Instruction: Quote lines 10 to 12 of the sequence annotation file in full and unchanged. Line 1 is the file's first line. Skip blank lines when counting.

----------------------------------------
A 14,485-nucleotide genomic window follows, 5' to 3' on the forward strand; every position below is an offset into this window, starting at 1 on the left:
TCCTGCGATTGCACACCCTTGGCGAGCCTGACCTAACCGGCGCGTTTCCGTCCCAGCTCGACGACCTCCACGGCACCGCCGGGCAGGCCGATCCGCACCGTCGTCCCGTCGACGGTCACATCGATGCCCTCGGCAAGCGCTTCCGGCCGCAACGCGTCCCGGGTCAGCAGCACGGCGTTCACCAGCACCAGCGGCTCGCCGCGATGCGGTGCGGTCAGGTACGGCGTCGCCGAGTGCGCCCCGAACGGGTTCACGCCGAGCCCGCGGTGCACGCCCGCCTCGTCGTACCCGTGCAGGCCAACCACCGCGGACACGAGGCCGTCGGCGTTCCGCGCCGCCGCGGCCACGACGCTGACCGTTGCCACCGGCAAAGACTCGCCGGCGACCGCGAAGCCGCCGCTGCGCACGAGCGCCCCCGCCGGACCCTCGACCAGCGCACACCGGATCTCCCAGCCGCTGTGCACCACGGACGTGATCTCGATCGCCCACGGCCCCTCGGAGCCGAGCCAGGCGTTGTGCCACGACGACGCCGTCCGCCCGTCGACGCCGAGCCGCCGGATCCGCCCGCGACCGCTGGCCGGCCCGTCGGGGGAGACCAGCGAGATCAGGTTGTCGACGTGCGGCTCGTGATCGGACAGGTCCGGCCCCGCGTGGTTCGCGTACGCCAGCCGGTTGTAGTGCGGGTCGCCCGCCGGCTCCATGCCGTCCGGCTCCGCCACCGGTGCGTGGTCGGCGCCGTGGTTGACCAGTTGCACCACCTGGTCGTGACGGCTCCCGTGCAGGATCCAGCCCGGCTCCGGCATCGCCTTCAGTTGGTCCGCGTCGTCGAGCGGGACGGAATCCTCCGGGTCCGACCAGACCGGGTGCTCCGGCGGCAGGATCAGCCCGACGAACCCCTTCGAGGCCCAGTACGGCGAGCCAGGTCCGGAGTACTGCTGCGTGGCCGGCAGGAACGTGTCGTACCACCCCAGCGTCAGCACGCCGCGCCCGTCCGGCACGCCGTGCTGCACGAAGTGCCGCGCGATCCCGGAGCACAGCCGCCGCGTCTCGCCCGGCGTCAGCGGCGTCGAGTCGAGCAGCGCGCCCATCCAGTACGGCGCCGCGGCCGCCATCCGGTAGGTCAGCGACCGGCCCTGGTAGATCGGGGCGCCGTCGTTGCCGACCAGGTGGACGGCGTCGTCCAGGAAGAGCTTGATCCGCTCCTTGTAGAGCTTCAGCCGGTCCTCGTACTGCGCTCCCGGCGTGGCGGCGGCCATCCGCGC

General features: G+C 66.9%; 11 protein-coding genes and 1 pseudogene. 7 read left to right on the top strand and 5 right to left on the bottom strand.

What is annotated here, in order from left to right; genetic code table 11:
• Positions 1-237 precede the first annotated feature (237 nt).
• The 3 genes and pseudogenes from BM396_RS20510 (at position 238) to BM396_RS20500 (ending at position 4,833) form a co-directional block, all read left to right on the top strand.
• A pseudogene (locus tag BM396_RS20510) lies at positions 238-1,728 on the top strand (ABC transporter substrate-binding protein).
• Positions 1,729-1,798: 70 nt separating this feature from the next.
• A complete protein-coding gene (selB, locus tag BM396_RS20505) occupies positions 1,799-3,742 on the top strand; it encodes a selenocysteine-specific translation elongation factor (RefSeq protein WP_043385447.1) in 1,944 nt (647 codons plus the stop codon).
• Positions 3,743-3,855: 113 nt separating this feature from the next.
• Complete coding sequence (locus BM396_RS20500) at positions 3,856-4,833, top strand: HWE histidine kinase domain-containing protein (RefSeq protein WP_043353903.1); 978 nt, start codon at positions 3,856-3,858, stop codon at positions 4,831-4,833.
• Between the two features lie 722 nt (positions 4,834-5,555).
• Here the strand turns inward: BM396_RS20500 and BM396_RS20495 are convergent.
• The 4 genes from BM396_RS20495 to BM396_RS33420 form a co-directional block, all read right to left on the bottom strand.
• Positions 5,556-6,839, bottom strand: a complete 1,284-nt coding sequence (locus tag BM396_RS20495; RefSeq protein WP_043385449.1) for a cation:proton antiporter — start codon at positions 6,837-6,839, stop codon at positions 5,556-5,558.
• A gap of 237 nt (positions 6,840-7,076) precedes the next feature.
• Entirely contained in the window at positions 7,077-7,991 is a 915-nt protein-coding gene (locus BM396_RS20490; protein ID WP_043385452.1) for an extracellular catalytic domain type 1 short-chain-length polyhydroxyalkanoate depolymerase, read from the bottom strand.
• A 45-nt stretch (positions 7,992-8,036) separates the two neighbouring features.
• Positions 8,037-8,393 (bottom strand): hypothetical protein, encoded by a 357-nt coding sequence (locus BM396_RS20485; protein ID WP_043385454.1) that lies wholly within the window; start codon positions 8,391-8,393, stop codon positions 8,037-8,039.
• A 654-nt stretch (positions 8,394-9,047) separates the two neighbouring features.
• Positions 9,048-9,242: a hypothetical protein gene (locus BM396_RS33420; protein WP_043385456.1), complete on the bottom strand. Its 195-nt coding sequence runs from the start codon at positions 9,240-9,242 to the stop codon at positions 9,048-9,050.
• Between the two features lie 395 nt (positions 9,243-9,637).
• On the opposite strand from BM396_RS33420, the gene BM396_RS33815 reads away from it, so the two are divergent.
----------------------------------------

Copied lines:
• Positions 3,743-3,855: 113 nt separating this feature from the next.
• Complete coding sequence (locus BM396_RS20500) at positions 3,856-4,833, top strand: HWE histidine kinase domain-containing protein (RefSeq protein WP_043353903.1); 978 nt, start codon at positions 3,856-3,858, stop codon at positions 4,831-4,833.
• Between the two features lie 722 nt (positions 4,834-5,555).